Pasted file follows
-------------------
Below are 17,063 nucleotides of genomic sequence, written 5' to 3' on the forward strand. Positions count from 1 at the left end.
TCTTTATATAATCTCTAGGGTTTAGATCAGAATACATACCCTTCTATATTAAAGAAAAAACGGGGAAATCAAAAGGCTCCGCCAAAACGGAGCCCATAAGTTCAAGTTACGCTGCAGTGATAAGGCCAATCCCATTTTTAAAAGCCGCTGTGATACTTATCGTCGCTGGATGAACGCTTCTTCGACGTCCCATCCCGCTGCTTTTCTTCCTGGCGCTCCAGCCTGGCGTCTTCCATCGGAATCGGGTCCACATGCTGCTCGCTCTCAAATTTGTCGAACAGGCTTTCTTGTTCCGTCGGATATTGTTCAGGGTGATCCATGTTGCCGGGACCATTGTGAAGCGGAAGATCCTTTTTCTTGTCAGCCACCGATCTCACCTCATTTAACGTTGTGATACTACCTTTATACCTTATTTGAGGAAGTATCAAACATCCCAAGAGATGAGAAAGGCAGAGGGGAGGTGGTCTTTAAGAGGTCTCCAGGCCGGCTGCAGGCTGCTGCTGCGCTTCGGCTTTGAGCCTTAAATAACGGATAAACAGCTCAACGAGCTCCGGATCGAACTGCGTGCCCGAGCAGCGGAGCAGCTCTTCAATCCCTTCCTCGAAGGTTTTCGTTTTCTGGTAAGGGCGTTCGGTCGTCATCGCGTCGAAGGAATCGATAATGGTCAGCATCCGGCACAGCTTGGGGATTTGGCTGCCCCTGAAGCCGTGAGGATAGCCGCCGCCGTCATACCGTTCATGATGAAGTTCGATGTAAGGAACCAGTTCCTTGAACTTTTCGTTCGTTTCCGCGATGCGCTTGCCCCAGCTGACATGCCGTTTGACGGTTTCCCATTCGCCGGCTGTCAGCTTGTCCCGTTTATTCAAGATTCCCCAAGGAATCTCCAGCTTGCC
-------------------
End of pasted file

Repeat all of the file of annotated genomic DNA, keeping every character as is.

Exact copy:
Below are 17,063 nucleotides of genomic sequence, written 5' to 3' on the forward strand. Positions count from 1 at the left end.
TCTTTATATAATCTCTAGGGTTTAGATCAGAATACATACCCTTCTATATTAAAGAAAAAACGGGGAAATCAAAAGGCTCCGCCAAAACGGAGCCCATAAGTTCAAGTTACGCTGCAGTGATAAGGCCAATCCCATTTTTAAAAGCCGCTGTGATACTTATCGTCGCTGGATGAACGCTTCTTCGACGTCCCATCCCGCTGCTTTTCTTCCTGGCGCTCCAGCCTGGCGTCTTCCATCGGAATCGGGTCCACATGCTGCTCGCTCTCAAATTTGTCGAACAGGCTTTCTTGTTCCGTCGGATATTGTTCAGGGTGATCCATGTTGCCGGGACCATTGTGAAGCGGAAGATCCTTTTTCTTGTCAGCCACCGATCTCACCTCATTTAACGTTGTGATACTACCTTTATACCTTATTTGAGGAAGTATCAAACATCCCAAGAGATGAGAAAGGCAGAGGGGAGGTGGTCTTTAAGAGGTCTCCAGGCCGGCTGCAGGCTGCTGCTGCGCTTCGGCTTTGAGCCTTAAATAACGGATAAACAGCTCAACGAGCTCCGGATCGAACTGCGTGCCCGAGCAGCGGAGCAGCTCTTCAATCCCTTCCTCGAAGGTTTTCGTTTTCTGGTAAGGGCGTTCGGTCGTCATCGCGTCGAAGGAATCGATAATGGTCAGCATCCGGCACAGCTTGGGGATTTGGCTGCCCCTGAAGCCGTGAGGATAGCCGCCGCCGTCATACCGTTCATGATGAAGTTCGATGTAAGGAACCAGTTCCTTGAACTTTTCGTTCGTTTCCGCGATGCGCTTGCCCCAGCTGACATGCCGTTTGACGGTTTCCCATTCGCCGGCTGTCAGCTTGTCCCGTTTATTCAAGATTCCCCAAGGAATCTCCAGCTTGCC